Australia and Japan will create a framework pact to cooperate on military technology, the two countries said on Wednesday, a move that could pave the way for Japan to supply stealth submarine designs and components to Australia.
The agreement came during talks between Australian Defense Minister David Johnston and Australian Foreign Minister Julie Bishop and their Japanese counterparts, Itsunori Onodera and Fumio Kishida, in Tokyo.
"Ministers confirmed the substantial conclusion of negotiations on an agreement for cooperation in the field of defense equipment and technology," the countries said in a joint statement.
"We see ourselves as natural partners in many ways," Australia's Bishop told reporters after the meetings.
In an interview earlier on Wednesday, Johnston told Reuters Australia wanted to bolster ties with Japan in military technology that could range from a possible submarine deal to cooperation in maintaining F-35 jet fighters that both counties are buying from Lockheed Martin Corp.
"We are looking to push the relationship a little further along, carefully and discreetly, as to how we might better inter-operate."
The dismantling of an arms export ban by Japan in April has opened the way for the country to pursue a ground-breaking deal that would help Australia build a fleet of stealth submarines to extend its surveillance reach deep into the Indian Ocean.
Onodera said a schedule had yet to be fixed for further talks on defense technology.
Although any submarine deal is far from certain - Australia is also looking at possible designs from Germany, France and Sweden - and could hinge on a new security deal that could anger China, there is a growing will among officials in Tokyo and Canberra to forge a framework for one, sources familiar with the talks told Reuters last month.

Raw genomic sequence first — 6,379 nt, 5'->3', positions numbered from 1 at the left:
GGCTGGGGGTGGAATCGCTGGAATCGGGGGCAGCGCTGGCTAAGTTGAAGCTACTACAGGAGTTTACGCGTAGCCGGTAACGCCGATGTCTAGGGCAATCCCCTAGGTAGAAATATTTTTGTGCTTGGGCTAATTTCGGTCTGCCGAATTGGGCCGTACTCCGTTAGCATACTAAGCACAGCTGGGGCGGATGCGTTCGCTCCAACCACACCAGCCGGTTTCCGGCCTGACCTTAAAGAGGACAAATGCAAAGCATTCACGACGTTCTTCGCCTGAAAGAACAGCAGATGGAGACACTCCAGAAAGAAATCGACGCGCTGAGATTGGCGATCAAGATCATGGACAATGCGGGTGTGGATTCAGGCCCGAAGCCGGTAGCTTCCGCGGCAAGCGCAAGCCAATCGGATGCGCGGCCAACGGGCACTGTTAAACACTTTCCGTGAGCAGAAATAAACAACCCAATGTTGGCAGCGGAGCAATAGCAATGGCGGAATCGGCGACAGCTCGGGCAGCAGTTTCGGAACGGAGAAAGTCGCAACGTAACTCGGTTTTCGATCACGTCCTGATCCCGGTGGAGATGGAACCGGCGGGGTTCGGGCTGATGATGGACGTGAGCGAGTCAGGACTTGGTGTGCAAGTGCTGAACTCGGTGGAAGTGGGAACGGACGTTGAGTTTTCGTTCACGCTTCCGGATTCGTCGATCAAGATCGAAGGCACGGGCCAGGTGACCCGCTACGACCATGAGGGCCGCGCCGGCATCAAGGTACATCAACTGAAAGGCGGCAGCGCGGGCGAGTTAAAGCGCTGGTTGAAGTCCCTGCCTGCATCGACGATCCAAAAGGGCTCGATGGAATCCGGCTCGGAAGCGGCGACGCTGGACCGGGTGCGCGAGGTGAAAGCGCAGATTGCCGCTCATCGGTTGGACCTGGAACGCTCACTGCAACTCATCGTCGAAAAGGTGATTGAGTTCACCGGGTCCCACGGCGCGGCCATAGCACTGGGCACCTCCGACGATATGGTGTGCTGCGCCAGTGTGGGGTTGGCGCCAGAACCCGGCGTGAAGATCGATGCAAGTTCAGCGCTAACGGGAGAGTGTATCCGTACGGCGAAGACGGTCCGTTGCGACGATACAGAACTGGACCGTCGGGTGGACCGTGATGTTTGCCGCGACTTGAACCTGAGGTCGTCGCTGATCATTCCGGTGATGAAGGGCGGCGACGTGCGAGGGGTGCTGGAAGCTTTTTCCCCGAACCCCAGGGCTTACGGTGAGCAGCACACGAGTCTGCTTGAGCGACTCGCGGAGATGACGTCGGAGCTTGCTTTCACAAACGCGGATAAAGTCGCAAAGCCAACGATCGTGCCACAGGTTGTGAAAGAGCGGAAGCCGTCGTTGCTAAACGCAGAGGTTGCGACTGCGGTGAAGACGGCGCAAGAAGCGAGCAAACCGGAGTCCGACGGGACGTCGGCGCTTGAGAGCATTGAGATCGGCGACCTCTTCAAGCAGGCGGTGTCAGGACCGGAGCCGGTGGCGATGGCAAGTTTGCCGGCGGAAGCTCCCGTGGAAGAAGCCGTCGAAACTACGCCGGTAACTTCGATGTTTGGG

A deal could include hull design, going beyond discussions last year that were limited to engine technology, the sources in Tokyo said.
Australia's proposed fleet of diesel submarines is at the core of the nation's maritime defense strategy.
"We must retain a submarine capability in Australia as one of our most significant strategic deterrents," Johnston told Reuters.
His government, he said, would decide next year in a new defense white paper how many submarines it will build, possibly fewer than the 12 proposed in 2009.
Johnston described an estimate of A$40 billion dollars for that program as "far too high" for Australian taxpayers to accept, although he declined to predict how much the new fleet of submarines would cost.
Any pact on closer industrial ties could also see Japan and Australia cooperate in military hardware beyond submarines, Johnston said earlier.
The talks also led Japan and Australia to "compare notes" on Lockheed Martin's F-35 fighter that both nations plan to deploy, Johnston said, helping them sustain a programme that sits at the heart of their air defense strategies in the next few decades.
"We are both fundamentally purchasers of U.S., predominantly, and some European platforms, and we share sustainment issues and technical issues around how we evolve those platforms to our own needs," Johnston added.